The American Society of Safety Engineers (ASSE) supports the concept of OSHA's proposed Ergonomics Program Standard (EPS), but has significant concerns with specific portions of the proposal. As a result, ASSE has come up with a proposed alternative standard.
In a June 4 letter from ASSE President Fred F. Fleming to OSHA Administrator Charles N. Jeffress, ASSE stated it believes there is science justifying the creation of an ergonomics standard, but the biggest concern is that some of the sections of OSHA's proposal will generate unneeded resistance, such as medical management's involvement regarding compensation during rehabilitation. The organization, with the help of members from academia, public sector, industry, commercial interests, consulting, engineering, organized labor and ASSE membership, conducted a review and analysis of OSHA's draft proposal and developed its own.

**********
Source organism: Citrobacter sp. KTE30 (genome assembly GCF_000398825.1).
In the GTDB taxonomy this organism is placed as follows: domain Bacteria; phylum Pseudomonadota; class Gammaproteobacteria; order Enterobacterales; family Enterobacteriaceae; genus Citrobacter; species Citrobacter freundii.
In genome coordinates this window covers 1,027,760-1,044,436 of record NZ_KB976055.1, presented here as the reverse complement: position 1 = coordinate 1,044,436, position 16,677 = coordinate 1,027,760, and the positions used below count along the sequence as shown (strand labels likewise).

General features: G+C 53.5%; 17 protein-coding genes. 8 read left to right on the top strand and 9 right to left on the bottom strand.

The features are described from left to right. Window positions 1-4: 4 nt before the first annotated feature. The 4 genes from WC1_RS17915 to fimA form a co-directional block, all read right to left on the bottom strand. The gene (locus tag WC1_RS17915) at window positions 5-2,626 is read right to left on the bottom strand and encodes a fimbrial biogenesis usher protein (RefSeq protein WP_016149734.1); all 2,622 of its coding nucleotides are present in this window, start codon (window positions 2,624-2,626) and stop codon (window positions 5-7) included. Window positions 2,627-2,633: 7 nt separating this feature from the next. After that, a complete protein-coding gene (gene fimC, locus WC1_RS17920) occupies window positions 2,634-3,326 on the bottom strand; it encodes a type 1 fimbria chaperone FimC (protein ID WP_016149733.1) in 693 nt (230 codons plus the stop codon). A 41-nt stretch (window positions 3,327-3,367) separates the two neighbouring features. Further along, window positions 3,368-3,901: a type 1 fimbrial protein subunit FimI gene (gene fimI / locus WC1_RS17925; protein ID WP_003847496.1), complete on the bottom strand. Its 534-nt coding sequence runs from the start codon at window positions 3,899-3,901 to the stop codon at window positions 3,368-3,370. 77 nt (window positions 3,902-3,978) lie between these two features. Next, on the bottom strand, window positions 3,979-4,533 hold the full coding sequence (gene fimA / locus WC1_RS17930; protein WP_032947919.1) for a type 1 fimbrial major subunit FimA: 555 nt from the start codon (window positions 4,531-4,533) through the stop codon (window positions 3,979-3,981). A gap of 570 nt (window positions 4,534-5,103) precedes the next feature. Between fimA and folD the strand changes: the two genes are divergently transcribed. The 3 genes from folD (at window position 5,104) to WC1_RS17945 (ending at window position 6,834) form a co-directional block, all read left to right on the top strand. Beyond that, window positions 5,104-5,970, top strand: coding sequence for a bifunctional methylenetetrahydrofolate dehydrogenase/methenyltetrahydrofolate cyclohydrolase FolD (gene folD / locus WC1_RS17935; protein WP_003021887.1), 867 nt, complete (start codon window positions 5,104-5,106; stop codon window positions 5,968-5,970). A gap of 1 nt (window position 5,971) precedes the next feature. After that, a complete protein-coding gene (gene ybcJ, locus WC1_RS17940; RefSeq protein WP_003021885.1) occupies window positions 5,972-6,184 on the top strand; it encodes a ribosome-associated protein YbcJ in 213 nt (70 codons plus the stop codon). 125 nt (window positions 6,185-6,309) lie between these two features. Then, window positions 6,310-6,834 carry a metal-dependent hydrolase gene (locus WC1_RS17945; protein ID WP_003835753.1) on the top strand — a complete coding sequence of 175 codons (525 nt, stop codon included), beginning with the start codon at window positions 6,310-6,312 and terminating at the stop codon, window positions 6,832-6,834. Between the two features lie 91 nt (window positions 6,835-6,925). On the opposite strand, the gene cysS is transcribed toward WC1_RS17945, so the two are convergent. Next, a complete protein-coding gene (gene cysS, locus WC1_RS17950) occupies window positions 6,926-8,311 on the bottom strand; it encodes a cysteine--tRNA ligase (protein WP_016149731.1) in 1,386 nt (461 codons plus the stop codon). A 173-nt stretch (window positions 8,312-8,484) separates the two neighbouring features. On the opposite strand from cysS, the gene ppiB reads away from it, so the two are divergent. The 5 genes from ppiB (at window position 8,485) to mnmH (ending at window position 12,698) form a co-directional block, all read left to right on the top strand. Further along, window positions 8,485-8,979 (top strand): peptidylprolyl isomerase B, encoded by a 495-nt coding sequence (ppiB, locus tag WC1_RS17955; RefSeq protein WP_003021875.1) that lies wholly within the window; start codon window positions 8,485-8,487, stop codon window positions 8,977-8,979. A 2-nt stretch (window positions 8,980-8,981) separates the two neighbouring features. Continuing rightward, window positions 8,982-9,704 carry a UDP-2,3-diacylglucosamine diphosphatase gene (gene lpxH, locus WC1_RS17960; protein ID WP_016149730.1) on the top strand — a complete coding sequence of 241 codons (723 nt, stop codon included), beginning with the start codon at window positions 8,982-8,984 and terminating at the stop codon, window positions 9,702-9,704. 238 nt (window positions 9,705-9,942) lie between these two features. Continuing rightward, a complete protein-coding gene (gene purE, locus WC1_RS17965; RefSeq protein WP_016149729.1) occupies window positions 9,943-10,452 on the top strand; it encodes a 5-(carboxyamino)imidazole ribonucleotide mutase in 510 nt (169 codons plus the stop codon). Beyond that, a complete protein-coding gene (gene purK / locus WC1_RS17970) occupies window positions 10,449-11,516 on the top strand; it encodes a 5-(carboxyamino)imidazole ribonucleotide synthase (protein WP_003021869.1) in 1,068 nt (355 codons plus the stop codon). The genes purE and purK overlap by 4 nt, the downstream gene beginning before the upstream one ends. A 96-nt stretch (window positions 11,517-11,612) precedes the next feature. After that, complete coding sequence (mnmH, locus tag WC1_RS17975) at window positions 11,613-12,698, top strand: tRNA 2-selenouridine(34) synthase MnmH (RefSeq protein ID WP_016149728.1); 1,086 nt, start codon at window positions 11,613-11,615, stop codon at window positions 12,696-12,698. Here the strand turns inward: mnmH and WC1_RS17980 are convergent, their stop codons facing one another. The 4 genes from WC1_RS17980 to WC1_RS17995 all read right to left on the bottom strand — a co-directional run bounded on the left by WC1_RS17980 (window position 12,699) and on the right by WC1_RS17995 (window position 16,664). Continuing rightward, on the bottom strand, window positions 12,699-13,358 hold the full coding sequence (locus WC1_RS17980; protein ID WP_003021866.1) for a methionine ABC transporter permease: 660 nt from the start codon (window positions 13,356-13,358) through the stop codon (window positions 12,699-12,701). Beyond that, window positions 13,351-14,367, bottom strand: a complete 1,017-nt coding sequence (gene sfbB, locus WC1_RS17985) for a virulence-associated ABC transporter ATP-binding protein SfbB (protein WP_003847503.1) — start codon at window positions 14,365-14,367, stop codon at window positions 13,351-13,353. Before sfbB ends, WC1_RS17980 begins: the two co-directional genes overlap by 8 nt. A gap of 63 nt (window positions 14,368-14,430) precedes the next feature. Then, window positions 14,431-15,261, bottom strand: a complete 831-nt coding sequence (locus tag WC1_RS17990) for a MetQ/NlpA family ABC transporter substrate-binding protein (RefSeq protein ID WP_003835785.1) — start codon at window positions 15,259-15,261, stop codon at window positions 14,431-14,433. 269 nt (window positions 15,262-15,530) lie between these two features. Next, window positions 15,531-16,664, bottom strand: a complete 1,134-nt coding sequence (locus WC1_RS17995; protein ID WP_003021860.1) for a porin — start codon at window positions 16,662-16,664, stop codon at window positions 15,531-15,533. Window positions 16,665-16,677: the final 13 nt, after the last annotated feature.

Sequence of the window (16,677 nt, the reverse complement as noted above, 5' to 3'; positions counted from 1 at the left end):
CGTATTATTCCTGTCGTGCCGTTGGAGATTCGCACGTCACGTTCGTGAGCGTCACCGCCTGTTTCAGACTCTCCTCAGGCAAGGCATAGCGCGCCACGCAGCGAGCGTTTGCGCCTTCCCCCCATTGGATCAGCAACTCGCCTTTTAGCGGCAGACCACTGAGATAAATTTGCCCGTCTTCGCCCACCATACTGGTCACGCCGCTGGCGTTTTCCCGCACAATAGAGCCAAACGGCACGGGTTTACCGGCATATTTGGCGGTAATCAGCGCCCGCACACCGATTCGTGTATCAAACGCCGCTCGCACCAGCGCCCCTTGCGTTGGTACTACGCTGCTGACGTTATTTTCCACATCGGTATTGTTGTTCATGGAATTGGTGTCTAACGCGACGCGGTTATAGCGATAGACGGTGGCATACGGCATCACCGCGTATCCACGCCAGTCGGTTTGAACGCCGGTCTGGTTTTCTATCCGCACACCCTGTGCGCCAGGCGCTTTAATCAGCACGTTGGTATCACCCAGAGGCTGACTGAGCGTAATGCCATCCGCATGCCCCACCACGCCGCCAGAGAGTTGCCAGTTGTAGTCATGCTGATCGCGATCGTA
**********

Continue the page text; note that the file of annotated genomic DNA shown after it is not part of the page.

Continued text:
ASSE's counterproposal is a stand-alone ergonomics standard that is performance-based and not a generic approach, requires an ergonomic evaluation, and is created through private/public partnership, such as the negotiated rulemaking process or the multiple stakeholders input process exemplified by OSHA's proposed Safety and Health Program Standard. OSHA's proposed EPS does not meet these criteria, Fleming stated in his letter.
In addition, ASSE is concerned that the proposed standard doesn't address how to prevent ergonomics injuries and focuses too much on enforcement.
OSHA's proposed standard, currently in draft form, is scheduled for release some time in September. The working draft reflects several of the suggestions, criticisms and comments that have been made to date about its content and format.